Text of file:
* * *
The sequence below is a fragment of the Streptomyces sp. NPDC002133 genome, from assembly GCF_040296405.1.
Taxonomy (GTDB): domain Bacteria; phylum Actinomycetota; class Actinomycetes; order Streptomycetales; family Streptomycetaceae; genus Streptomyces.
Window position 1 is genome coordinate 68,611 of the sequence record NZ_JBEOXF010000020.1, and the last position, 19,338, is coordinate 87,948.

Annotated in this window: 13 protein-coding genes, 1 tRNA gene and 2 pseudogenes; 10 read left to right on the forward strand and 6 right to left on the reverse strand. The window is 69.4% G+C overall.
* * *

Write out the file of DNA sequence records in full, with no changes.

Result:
The sequence below is a fragment of the Streptomyces sp. NPDC002133 genome, from assembly GCF_040296405.1.
Taxonomy (GTDB): domain Bacteria; phylum Actinomycetota; class Actinomycetes; order Streptomycetales; family Streptomycetaceae; genus Streptomyces.
Window position 1 is genome coordinate 68,611 of the sequence record NZ_JBEOXF010000020.1, and the last position, 19,338, is coordinate 87,948.

Annotated in this window: 13 protein-coding genes, 1 tRNA gene and 2 pseudogenes; 10 read left to right on the forward strand and 6 right to left on the reverse strand. The window is 69.4% G+C overall.